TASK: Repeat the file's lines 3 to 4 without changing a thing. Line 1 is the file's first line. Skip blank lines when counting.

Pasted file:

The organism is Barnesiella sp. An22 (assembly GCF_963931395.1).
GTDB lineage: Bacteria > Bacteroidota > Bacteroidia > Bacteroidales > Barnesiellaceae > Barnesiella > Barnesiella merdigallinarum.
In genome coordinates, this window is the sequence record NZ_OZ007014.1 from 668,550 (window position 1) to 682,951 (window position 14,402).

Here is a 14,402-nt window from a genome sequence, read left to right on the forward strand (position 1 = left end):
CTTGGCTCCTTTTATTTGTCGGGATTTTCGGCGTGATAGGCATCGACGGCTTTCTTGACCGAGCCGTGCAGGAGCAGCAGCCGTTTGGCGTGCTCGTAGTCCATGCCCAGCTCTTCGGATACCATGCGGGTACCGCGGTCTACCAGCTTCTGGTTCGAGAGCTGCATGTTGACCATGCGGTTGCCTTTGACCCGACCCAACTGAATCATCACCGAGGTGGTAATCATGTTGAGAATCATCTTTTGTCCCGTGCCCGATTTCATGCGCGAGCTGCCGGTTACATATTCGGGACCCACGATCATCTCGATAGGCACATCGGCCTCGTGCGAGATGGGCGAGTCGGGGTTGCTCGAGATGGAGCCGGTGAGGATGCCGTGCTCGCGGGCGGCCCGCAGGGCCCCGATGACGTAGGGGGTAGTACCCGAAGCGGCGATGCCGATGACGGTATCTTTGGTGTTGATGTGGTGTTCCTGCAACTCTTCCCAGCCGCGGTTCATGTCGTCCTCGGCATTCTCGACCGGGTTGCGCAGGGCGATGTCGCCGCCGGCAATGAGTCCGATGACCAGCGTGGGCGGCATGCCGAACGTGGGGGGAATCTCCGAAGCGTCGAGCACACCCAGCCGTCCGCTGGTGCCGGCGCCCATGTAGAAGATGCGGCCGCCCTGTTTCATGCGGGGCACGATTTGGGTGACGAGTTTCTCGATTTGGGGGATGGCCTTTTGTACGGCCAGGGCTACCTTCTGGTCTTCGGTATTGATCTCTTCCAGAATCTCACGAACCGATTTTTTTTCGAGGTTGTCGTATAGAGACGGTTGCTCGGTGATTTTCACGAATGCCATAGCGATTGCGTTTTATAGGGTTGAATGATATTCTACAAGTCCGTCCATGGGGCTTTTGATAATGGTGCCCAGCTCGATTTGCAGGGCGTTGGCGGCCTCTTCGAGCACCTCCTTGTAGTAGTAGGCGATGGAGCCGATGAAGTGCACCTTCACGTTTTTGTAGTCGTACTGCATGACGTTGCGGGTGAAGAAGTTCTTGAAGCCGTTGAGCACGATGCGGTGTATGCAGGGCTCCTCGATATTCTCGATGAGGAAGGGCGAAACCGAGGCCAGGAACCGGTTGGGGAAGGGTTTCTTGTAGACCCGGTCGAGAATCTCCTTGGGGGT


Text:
In genome coordinates, this window is the sequence record NZ_OZ007014.1 from 668,550 (window position 1) to 682,951 (window position 14,402).

Here is a 14,402-nt window from a genome sequence, read left to right on the forward strand (position 1 = left end):